June is distressed when a series of trades with school friends nets Beaver a pet rat and when Ward tells Beaver to get rid of the rodent, Beaver sells the rat to Violet Rutherford. But, in spite of Violet's protests, Fred Rutherford demands that Beaver refund Violet's money and take the rat back, unaware that another member of the Rutherford family has also developed an affection for the furry little guy.
Wally's worries that little brother Beaver will disrupt the first teen party held at the Cleaver's house are realized when, on the way to the Whitney's house for a sleepover, Beaver takes a dare from Whitey to find out if there really is soup in a steaming billboard bowl.
Beaver and his friend Gilbert volunteer to collect Community Chest donations from the neighborhood so that June can attend a school open house with Wally. All goes well until the boys stop for ice cream and Beaver puts the money he collected into his back pocket...the one with the hole in it!
At first, mowing lawns seems like an easy way for Beaver and his friend Gilbert to earn extra money for summer, but no one seems to want their services and bad advice from Wally's friend Eddie results in an angry neighbor. When discouraged Gilbert opts to deliver newspapers instead, even after a nice lady offers to pay the boys $5.00, a determined Beaver decides to try once more; but what will he do when her check bounces?
When Beaver buys a wrecked 'coaster car' from Eddie Haskell, Wally pitches in to help his little brother fix it up and school chum Penny Woods promises him the wheels from her old doll buggy. But Beaver forgets his tools when he goes to Penny's house to remove the wheels and panics when he runs into his best friends, Gilbert and Richard, while trying to sneak the buggy home.
Wally takes his responsibility seriously when he is left in charge of the Cleaver household while Ward is in St. Louis on a business trip but isn't sure he can fill his father's shoes when Miss Landers sends Beaver home from school with a note for saying a bad word.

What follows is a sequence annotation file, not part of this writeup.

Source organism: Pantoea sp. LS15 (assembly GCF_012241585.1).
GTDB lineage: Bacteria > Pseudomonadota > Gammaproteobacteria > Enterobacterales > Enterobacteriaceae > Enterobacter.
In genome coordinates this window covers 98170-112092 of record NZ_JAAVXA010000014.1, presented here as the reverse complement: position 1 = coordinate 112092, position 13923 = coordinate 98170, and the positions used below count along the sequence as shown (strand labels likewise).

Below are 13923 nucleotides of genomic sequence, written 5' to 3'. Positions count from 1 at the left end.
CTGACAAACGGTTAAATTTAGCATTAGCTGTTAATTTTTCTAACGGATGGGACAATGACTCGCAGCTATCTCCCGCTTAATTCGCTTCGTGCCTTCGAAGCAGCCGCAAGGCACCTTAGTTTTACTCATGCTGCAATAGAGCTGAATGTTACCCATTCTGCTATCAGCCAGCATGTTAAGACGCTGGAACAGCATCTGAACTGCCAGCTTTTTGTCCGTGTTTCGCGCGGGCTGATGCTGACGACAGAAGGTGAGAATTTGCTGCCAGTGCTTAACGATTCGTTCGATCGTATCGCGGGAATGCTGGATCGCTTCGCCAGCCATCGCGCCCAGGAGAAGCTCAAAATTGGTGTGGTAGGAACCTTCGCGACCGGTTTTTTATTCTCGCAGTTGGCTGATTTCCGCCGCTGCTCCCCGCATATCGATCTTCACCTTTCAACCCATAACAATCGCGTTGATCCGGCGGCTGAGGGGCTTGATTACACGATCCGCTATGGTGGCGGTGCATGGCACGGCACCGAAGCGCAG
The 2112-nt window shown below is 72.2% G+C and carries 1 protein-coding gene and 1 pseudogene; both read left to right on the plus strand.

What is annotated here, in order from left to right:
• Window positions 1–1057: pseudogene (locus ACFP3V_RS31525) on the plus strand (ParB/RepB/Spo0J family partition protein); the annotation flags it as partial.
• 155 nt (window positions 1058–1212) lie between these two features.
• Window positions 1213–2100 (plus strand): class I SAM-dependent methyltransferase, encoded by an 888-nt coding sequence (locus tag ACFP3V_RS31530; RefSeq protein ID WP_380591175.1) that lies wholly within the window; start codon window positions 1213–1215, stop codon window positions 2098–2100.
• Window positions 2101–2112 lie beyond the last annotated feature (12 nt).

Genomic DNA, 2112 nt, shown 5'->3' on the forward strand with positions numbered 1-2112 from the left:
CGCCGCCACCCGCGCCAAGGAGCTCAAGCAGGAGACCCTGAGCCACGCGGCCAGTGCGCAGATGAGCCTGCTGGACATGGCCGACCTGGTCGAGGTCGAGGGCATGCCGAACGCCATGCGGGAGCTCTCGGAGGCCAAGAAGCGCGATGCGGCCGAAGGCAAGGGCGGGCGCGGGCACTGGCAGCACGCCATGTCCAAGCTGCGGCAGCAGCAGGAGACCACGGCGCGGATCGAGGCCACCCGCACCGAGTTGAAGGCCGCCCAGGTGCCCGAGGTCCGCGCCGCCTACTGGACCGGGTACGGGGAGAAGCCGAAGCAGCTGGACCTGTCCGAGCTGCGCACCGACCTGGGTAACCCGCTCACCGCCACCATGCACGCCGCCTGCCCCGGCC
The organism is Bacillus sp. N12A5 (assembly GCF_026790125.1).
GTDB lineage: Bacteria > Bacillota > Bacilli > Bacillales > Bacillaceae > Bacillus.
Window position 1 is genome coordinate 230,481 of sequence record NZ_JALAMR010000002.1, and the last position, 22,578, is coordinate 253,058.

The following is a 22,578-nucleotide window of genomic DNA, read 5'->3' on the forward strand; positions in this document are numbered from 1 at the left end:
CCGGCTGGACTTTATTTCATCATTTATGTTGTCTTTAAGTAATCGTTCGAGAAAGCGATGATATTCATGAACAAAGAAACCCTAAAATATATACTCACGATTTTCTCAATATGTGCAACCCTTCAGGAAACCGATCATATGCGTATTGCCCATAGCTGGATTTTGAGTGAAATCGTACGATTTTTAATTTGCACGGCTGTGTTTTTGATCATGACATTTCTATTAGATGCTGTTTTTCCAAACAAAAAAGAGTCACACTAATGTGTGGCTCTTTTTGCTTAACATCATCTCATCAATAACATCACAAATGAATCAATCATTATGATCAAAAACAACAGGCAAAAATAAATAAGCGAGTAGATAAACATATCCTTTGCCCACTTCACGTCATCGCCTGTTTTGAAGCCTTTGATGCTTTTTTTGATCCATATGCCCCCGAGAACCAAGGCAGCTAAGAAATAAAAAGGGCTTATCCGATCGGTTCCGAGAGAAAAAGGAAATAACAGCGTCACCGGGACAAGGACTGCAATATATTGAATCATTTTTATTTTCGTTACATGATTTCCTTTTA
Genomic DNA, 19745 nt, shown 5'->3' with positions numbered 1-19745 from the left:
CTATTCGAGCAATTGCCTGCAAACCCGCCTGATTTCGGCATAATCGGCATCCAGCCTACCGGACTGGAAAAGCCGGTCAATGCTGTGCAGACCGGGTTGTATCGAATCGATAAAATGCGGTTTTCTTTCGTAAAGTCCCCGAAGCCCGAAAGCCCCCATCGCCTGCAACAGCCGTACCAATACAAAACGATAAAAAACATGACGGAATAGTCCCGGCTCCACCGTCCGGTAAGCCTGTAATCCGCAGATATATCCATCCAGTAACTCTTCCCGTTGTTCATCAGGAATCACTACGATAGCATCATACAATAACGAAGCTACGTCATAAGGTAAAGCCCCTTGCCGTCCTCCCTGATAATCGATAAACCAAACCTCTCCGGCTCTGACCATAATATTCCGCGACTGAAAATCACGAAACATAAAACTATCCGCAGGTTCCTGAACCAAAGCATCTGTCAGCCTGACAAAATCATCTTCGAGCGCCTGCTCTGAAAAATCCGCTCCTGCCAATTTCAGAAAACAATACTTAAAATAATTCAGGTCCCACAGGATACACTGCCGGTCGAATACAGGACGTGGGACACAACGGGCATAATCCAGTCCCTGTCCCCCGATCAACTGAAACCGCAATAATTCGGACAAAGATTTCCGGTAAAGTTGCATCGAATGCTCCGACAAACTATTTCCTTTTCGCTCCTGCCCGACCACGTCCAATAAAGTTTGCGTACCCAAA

When Wally and his girlfriend, Evelyn, frequently double date with Evelyn's older sister, Judy, and her husband, Tom, Ward and June worry that spending so much time with the happy couple will make Wally forgo college for marriage ... especially after Ward's chance encounter with the girls' father reveals that Wally and Evelyn may be secretly going steady.
At breakfast, Ward and June convince Beaver to bank his birthday money instead of buying the model race car he really wants; but when Uncle Billy's ten dollar cash gift arrives in the mail later in the day, sneaky friend Gilbert urges Beaver to keep the money a secret and use it to buy the car.
When Ward and June are away, Beaver and Gilbert play in the car and it ends up rolling down the driveway into the middle of the street. A cop comes by just as Wally is moving it back into the driveway and gives him a ticket for driving without a license and has to go to traffic court.
Beaver and schoolmate Gilbert don't know if they should tell their English teacher that they scored highly on a pop quiz because the questions were the same as the ones they had memorized the night before from one of Wally's old tests.